Cafe OR bag lunch at Robert Ostler Park. Those that prefer a shorter day can take the next ferry home. Others are welcome to continue the urban experience and head out to the Tyee Spit trail (via the Wei Wai Kum gift shop/gallery, netloft and cemetery) and back to the ferry terminal.
Distance/time from Museum to Tyee Spit to Ferry is approximately 6.5 km/ 1.75 hours.
Meeting Place Quathiaski Cove Plaza Parking
Departure Time 8:30 for the 9:00 ferry on foot
Costs Museum – $7 for senior; Laichwiltach Society – by donation?;
Trip limits 12
Dogs? No
Notes: 1. For more on the Witness Blanket and its creator, Carey Newman, visit
2. QIOC is booked for 10:00 am with an Elder/Survivor to introduce us to the Witness Blanket.
3. To respect our hosts and because some of this activity is inside and discretionary, participants need to be fully vaccinated and use a mask when indoors.

Hiking – Quinsam River Trails – 13 Oct 2021

Activity Hiking
Destination Quinsam River Trails
Date 13 Oct, Wednesday
Trip Coordinator Debbie Quigg
Contact Info; 250-285-3710.  Please contact the coordinator by Monday evening.
Description We will hike along the east side of the Quinsam River, using hiking and mountain bike trails.  This follows a variety of low and high bank along a picturesque river.  There will be some muddy sections and possibly trail damage from dirt bikes.  About 12.6km; 3½ hours.
Meeting Place QCove ferry terminal
Departure Time 9:00; drivers will need to be early to ensure that they can board
Costs Ferry
Trip limits 10
Dogs? No

Hiking – South End Loop – 14 July 2021


Activity Hiking
Destination South End Loop
Date 14 July, Wednesday
Trip Coordinator Cyndy Chidley
Contact Info Call / leave message with return phone number: 250 285-3575   Please reply by July 13th, 7 p.m.
Description This will be a loop hike along Kay Dubois Trail, up connector path to Woodlot Trail then 2 1/2 km. south to lovely meadow by creek for snack.  This is a forested walk.   Return to vehicles via Kay Dubois.  Approximately 5 km., 3 hours.
Meeting Place Park at end of Wa Wa Kei Road at northern terminal of Kay Dubois Trail.
Departure Time 10:00
Costs None
Trip limits 12
Dogs? Dogs are welcome
Notes: Bring drinking water and small snack. 

Trip Report – Morte Lake Loop – 9 June 2021

The hike around Morte Lake is a familiar classic to many of us. There have been lots of changes in the past two years so this hike gave us an opportunity to experience some of those changes. Volunteers have been busy creating alternatives to trail sections that were wet or seriously eroded.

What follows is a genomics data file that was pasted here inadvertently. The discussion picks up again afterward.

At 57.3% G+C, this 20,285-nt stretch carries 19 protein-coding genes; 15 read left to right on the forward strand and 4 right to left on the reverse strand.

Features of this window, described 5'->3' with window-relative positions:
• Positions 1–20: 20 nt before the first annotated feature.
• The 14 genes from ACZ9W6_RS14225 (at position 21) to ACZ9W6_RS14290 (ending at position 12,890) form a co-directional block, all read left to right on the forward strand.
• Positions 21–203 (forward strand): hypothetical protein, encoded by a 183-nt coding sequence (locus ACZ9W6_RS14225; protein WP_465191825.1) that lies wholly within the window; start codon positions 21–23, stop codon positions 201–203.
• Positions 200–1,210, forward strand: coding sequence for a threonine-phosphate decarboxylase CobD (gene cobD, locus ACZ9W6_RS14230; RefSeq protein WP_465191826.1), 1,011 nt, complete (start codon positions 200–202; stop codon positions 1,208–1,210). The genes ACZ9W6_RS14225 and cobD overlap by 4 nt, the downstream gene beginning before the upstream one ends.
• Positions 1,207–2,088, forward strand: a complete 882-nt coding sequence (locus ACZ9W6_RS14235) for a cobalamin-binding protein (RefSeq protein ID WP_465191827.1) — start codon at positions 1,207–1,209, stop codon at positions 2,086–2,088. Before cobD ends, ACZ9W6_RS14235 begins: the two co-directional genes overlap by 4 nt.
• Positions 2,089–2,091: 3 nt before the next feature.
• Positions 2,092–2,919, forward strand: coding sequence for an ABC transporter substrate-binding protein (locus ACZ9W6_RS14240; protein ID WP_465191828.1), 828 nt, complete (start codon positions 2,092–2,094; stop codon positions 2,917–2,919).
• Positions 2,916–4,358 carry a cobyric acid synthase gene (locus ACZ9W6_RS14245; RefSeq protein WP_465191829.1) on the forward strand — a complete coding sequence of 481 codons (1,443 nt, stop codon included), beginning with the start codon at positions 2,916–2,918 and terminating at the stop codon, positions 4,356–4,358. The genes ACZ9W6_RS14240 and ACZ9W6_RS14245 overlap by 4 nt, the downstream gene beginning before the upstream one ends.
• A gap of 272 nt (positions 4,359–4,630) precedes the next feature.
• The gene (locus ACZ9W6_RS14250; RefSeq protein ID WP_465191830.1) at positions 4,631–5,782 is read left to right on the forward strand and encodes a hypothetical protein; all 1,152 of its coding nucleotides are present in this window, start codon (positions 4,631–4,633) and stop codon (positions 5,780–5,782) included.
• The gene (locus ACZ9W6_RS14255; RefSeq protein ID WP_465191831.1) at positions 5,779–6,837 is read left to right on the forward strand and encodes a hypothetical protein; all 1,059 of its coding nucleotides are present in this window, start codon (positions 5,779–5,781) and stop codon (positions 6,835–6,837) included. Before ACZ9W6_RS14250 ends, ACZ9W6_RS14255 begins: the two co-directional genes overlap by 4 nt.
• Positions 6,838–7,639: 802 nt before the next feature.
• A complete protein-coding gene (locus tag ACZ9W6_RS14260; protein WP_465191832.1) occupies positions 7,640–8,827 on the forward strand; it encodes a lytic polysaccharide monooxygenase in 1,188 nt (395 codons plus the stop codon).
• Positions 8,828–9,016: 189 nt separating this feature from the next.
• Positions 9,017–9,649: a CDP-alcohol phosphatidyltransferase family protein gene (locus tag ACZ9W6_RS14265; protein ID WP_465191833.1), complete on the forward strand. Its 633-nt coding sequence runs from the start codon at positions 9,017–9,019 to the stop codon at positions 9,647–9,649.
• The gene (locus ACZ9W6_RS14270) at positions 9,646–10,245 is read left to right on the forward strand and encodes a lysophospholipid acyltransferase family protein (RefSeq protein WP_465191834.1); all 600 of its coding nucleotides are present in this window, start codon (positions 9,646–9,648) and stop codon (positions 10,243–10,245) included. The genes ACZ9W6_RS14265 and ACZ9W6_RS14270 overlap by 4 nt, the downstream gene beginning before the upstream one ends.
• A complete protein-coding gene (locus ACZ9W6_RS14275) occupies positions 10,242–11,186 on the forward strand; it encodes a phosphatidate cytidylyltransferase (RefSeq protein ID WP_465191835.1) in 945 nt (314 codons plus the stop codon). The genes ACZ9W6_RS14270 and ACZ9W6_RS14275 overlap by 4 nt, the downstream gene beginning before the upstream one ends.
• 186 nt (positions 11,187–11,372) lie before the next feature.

In spite of grizzly bear sightings and a rainy weather forecast, seven of us met at the Morte Lake parking lot and set off under sunny skies. We hiked counter clockwise, stopping for a snack on a bluff overlooking the lake. It started to rain lightly as we ate our lunch at the sandy beach on the south end. We returned to the parking via lower Deadfish Trail. It was a great to spend the day hiking and chatting with new people after so many months of isolation.

4 hours total (with snack & lunch stops) 9.5 km

Thanks to Diana and Norris for the photos

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Hiking – Morte Lake Loop – 9 June 2021


Trip Report – South Heriot Ridge Loop – 2 June 2021

This  was the first Club outing since Dr. Bonnie Henry re-opened adult outdoor sports in British Columbia.  It was great to go out with a group again.  The six of us first talked a bit about work that has been done documenting the geology, plants, animals and Indigenous history in this area.  We started out on the Homewood Camp trails leading to the first and most easterly bluff with views to the south and east.  We descended and continued on to Homewood Bluff for more views.  After a brief section off-trail we followed a forest trail leading to a short, steep ascent and High Bluff.  We stopped for lunch, then descended and made our way westerly across open mossy bluffs below the Citadel.  We climbed up a line to the plateau on the Citadel and visited the emergency communications tower with entirely different views to the northeast.  It was quite warm and humid, so we vegged out a bit on the helipad before continuing along the ridge and joining the Hopespring trail.  This trail led us to North Gowland Trail and then the Isle of 19 old growth Douglas firs.  We admired these survivors of the 1925 fire before crossing the small bridge, and again out onto mossy bluffs.  We followed a good line down to a forested logging road, where a Barred Owl sang to us, and a then short trail section leading back to North Gowlland Trail.  From there we walked east back to the vehicles.  7.7 km; 4¼ hours.